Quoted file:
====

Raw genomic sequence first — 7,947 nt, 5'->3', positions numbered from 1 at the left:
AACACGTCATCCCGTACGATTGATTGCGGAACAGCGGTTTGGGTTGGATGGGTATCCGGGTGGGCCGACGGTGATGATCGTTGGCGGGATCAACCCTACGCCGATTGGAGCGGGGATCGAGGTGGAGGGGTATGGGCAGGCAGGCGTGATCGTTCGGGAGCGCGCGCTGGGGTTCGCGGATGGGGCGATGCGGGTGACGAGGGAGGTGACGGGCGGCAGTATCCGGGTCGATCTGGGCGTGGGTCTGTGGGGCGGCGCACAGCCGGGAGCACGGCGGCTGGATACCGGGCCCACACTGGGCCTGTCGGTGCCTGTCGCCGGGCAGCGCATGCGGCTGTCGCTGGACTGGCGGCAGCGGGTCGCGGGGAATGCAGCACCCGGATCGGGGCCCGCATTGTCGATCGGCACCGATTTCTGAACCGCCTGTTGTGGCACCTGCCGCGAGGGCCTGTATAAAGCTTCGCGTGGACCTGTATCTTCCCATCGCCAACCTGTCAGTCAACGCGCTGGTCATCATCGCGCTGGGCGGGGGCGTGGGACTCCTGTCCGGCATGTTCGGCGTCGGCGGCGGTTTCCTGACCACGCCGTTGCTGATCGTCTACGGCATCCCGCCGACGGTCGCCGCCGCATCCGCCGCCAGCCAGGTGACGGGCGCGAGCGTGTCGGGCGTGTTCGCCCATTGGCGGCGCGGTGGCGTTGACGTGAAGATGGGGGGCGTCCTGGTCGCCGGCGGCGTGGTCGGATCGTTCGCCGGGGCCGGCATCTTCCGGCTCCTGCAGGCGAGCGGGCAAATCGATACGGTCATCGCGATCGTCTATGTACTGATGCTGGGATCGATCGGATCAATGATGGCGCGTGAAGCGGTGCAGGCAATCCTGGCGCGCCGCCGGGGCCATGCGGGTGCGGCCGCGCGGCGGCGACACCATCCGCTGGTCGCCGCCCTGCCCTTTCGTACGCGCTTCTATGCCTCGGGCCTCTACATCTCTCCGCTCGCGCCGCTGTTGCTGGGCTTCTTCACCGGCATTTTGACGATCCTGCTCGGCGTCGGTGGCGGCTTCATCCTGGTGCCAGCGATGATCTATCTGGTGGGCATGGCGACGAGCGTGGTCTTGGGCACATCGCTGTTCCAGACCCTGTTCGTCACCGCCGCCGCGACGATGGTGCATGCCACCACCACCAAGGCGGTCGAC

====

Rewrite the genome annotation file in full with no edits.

Raw genomic sequence first — 7,947 nt, 5'->3', positions numbered from 1 at the left:
AACACGTCATCCCGTACGATTGATTGCGGAACAGCGGTTTGGGTTGGATGGGTATCCGGGTGGGCCGACGGTGATGATCGTTGGCGGGATCAACCCTACGCCGATTGGAGCGGGGATCGAGGTGGAGGGGTATGGGCAGGCAGGCGTGATCGTTCGGGAGCGCGCGCTGGGGTTCGCGGATGGGGCGATGCGGGTGACGAGGGAGGTGACGGGCGGCAGTATCCGGGTCGATCTGGGCGTGGGTCTGTGGGGCGGCGCACAGCCGGGAGCACGGCGGCTGGATACCGGGCCCACACTGGGCCTGTCGGTGCCTGTCGCCGGGCAGCGCATGCGGCTGTCGCTGGACTGGCGGCAGCGGGTCGCGGGGAATGCAGCACCCGGATCGGGGCCCGCATTGTCGATCGGCACCGATTTCTGAACCGCCTGTTGTGGCACCTGCCGCGAGGGCCTGTATAAAGCTTCGCGTGGACCTGTATCTTCCCATCGCCAACCTGTCAGTCAACGCGCTGGTCATCATCGCGCTGGGCGGGGGCGTGGGACTCCTGTCCGGCATGTTCGGCGTCGGCGGCGGTTTCCTGACCACGCCGTTGCTGATCGTCTACGGCATCCCGCCGACGGTCGCCGCCGCATCCGCCGCCAGCCAGGTGACGGGCGCGAGCGTGTCGGGCGTGTTCGCCCATTGGCGGCGCGGTGGCGTTGACGTGAAGATGGGGGGCGTCCTGGTCGCCGGCGGCGTGGTCGGATCGTTCGCCGGGGCCGGCATCTTCCGGCTCCTGCAGGCGAGCGGGCAAATCGATACGGTCATCGCGATCGTCTATGTACTGATGCTGGGATCGATCGGATCAATGATGGCGCGTGAAGCGGTGCAGGCAATCCTGGCGCGCCGCCGGGGCCATGCGGGTGCGGCCGCGCGGCGGCGACACCATCCGCTGGTCGCCGCCCTGCCCTTTCGTACGCGCTTCTATGCCTCGGGCCTCTACATCTCTCCGCTCGCGCCGCTGTTGCTGGGCTTCTTCACCGGCATTTTGACGATCCTGCTCGGCGTCGGTGGCGGCTTCATCCTGGTGCCAGCGATGATCTATCTGGTGGGCATGGCGACGAGCGTGGTCTTGGGCACATCGCTGTTCCAGACCCTGTTCGTCACCGCCGCCGCGACGATGGTGCATGCCACCACCACCAAGGCGGTCGAC